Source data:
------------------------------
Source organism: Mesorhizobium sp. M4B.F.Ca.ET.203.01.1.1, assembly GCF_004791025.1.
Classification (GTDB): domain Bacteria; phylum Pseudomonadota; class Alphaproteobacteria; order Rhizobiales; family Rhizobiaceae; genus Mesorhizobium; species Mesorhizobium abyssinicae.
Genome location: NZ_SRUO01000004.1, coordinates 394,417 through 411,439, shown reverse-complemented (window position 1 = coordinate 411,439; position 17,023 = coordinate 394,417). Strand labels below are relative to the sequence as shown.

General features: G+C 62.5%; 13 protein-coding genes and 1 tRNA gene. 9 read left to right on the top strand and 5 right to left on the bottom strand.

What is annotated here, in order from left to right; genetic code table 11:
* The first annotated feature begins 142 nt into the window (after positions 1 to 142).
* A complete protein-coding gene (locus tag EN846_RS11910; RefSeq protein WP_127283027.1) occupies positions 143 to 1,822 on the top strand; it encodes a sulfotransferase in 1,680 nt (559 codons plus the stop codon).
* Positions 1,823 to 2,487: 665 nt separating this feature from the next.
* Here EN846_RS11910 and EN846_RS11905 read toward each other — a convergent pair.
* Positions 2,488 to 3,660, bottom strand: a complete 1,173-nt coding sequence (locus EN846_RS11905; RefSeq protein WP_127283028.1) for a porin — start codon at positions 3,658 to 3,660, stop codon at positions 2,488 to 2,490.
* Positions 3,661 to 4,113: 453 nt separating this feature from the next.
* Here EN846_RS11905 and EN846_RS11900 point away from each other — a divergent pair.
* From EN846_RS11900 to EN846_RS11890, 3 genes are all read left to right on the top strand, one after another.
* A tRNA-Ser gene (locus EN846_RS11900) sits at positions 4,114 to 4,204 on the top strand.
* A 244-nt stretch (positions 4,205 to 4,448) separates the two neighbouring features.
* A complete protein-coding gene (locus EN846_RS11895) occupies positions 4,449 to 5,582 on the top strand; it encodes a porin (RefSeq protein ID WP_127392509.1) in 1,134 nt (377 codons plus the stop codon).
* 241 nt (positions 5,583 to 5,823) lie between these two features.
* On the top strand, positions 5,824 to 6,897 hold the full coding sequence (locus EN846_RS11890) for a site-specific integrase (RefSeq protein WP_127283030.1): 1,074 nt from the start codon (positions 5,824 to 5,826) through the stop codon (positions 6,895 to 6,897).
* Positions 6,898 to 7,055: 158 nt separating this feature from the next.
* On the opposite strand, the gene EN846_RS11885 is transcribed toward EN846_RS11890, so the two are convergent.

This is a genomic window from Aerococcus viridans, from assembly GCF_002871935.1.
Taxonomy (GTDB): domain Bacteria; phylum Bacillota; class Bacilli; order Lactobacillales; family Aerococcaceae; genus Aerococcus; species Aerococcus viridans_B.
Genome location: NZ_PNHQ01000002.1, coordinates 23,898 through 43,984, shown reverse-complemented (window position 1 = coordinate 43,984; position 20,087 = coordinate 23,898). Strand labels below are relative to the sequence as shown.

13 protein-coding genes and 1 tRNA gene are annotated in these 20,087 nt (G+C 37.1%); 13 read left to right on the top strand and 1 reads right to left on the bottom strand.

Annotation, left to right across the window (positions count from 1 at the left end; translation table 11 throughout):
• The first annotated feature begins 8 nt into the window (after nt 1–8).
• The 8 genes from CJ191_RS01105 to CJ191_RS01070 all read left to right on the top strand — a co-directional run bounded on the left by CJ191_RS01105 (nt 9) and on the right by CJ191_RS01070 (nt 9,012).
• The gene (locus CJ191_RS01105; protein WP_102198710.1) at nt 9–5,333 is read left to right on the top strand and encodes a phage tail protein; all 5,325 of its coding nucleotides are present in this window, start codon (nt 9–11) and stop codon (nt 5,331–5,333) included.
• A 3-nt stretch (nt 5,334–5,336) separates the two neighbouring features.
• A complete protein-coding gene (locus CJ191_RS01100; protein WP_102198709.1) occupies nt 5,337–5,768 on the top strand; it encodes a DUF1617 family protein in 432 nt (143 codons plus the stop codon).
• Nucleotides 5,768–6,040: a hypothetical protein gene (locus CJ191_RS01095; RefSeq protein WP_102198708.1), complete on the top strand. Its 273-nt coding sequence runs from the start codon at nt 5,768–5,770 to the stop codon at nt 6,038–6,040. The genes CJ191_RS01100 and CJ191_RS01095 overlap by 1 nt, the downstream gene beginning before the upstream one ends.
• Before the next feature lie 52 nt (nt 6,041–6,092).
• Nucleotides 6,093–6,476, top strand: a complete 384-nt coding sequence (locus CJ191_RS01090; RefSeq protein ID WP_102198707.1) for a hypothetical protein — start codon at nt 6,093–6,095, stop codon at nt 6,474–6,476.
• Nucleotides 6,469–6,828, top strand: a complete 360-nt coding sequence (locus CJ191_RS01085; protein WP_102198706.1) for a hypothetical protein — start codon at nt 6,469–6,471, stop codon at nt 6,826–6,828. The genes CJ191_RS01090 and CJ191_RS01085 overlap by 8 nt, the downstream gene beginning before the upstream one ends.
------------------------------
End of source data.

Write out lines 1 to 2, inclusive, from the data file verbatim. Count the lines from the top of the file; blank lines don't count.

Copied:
Source organism: Mesorhizobium sp. M4B.F.Ca.ET.203.01.1.1, assembly GCF_004791025.1.
Classification (GTDB): domain Bacteria; phylum Pseudomonadota; class Alphaproteobacteria; order Rhizobiales; family Rhizobiaceae; genus Mesorhizobium; species Mesorhizobium abyssinicae.